By Keith Sharp
The rain was sheeting down as Toronto quartet Birds Of Bellwoods took to a Montreal stage for an outdoor festival being executed in a very hostile environment. So hostile that only five people gathered together in a protective tent constituted their audience.
Yet Messer’s Stephen Joffe (vocals/mandolin), Adrian Morningstar (vocals/guitar), Kintaro Akiyama (vocals/stand-up bass) and Chris Blades (banjo) performed as though they were playing to a capacity crowd. An attitude which impressed their audience of five who turned out to be members of the influential Evenko Music Group who were so taken by the group’s attitude that they proceeded to book the band onto a number of other key area festivals like Quebec City’s Festival D Etè and Montreal’s trendy Osheaga event.
These lead to other prestigious festivals like Boots And Hearts, TURF and the Hillside Festival proving the band had the live chops to earn a major recording contract which has come in the form of a signing with eOne Entertainment.
On the phone from his Toronto residence, vocalist and chief songwriter Joffe is celebrating the release of the band’s debut album, `Victoria’ and a high profile club tour through November and December which underlines the band’s gradual transformation from a folk-rock unit to a more expansive alt-rock outfit.
Initially drawing favourable comparisons to bands like Mumford And Sons and Kings Of Leon, Birds of Bellwoods (named after Trinity-Bellwoods Park – a downtown Toronto stretch of parkland), Birds Of Bellwoods now find themselves compared to the likes of the Arkells and Wintersleep with their writing catalogue expanding into a more pop music oriented material.
“It’s been a work in progress for a long time,” explained Joffe. “Work on this album started even before the band was formed some five years ago. I think I wrote “Melatonin” when I was 16. We’ve had the album finished for about a year but we held on until we had negotiated our contract with eOne because we wanted to get it out the right way.”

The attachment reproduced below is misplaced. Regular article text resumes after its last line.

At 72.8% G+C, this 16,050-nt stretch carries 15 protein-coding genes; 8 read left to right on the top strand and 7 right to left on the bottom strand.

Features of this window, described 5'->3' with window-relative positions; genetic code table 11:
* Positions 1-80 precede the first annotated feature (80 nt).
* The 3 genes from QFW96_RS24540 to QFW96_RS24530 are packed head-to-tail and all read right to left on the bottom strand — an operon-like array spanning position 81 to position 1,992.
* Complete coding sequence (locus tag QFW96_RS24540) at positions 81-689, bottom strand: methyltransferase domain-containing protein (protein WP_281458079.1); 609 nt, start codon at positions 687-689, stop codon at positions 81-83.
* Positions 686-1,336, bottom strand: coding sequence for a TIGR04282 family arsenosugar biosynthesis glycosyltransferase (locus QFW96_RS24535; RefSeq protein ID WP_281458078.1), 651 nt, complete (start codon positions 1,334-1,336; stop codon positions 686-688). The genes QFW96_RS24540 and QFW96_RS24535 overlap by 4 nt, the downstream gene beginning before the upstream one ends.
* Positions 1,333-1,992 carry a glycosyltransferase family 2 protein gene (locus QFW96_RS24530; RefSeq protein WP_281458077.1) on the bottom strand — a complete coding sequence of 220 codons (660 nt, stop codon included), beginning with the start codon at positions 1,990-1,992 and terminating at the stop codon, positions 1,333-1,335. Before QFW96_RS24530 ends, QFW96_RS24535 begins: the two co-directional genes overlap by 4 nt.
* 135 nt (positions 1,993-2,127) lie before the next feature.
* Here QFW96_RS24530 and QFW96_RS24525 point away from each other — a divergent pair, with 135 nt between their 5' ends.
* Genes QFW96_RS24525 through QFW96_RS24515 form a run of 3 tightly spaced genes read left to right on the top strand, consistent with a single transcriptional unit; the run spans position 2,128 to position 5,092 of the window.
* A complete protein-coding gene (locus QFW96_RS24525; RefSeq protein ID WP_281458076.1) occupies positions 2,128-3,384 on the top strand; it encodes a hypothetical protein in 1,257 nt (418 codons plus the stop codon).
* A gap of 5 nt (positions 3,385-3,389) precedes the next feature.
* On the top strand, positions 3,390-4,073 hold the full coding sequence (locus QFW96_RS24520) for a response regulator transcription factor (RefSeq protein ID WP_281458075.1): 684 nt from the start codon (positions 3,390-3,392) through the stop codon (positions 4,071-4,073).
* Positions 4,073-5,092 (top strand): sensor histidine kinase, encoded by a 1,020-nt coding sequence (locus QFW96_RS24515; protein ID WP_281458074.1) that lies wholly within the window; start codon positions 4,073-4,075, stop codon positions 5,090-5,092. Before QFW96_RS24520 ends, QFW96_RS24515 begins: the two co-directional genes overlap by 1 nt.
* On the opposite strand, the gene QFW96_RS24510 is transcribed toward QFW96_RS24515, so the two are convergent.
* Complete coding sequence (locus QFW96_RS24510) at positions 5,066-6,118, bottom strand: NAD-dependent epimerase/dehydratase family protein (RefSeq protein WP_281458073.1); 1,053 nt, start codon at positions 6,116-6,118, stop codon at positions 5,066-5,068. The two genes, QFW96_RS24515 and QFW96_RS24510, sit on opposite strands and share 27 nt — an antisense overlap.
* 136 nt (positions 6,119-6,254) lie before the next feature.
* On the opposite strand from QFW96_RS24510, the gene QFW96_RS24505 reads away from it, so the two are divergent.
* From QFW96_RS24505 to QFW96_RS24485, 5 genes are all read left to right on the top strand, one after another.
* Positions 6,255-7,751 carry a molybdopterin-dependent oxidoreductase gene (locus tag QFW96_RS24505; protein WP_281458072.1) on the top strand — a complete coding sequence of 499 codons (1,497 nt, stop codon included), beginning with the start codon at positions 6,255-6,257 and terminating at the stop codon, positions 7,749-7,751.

The band’s genesis goes back to when Joffe met Morningstar when they were nine years old and performing together in a play at Toronto’s Elgin Theatre. They then hooked up again at Earl Haig High School after Morningstar had met Akiyama at middle school, leading to all three connecting together.
“Kintaro was the only one at the time who played a musical instrument, he was a bass music major,” Joffe reflected. “Then Adrian and I went off to theatre school together, we returned to Toronto three years later and started to write material together.”
“I was going through a breakup with my (then) girlfriend, I ended up on Adrian’s couch for a bit and one day he says `You can choose to either get your shit together or I guess we can start a band,” Joffe noted. “Well, realistically, I wasn’t going to get my shit together so I guess we go with Option B and start a band.”
With banjo player Chris Blades joining Joffe, Morningstar and Akiyama (“We won Chris in a poker game” jokes Joffe) the quartet started life as a folk-rock unit but slowly gravitated in a more alt-rock direction as they hit the road to perform live. “We recorded our first two EP’s (“Livewire and `The Fifth) because we were hitting the road and we said “Shit, we should have something to sell so we can buy gas,” laughs Joffe.
But as they crisscrossed Canada and even ventured into the U.S, Birds Of Bellwoods began to road-test the material which eventually made it on to their debut album release. “It was a matter of building up confidence in the album. It represents a time capsule of who we were then, years of love, fear, hope and doubts that we made into a celebration and it definitely represents our live show and the direction we are moving in, we are already set for album No 2,” Joffe mused.
He acknowledges that several of the album’s nine tracks reflect back to that initial romantic break-up; “Yes, I wish I could write happy songs,” laughs Joffe but then notes there are some happy songs on the track list.” He does concur that the band writes lyrics that fans can relate too whether it’s living beyond their means or being stuck in traffic on the 404 and there’s a strong pop hook to their arrangements, especially the album’s first single “Let You Go” which is a personal favourite of his.
“There’s nothing wrong with a good pop song,” Joffe declares. “Our material has been developed on the road in response to our fans. We’ll work on an idea that becomes a song, we test it out with our audience and allow them to become a feedback group. That way we know what is working and what isn’t.”
Canadian fans who wish to participate in the group’s feedback group can do so as the band launches a 13-date club tour this month beginning at Edmonton’s Temple venue November 27th and concluding at Hamilton’s Mills Hardware location December 16th with plans to hit the festival circuit hard next summer. “Yeah, we plan to expand our scope beyond Canada next summer,” predicts Joffe. “The band is growing in confidence all the time and I think this will be reflective on future albums and future live performances.”
For complete tour information and more information about The Birds Of Bellwood, please link to www.birdsofbelwoods.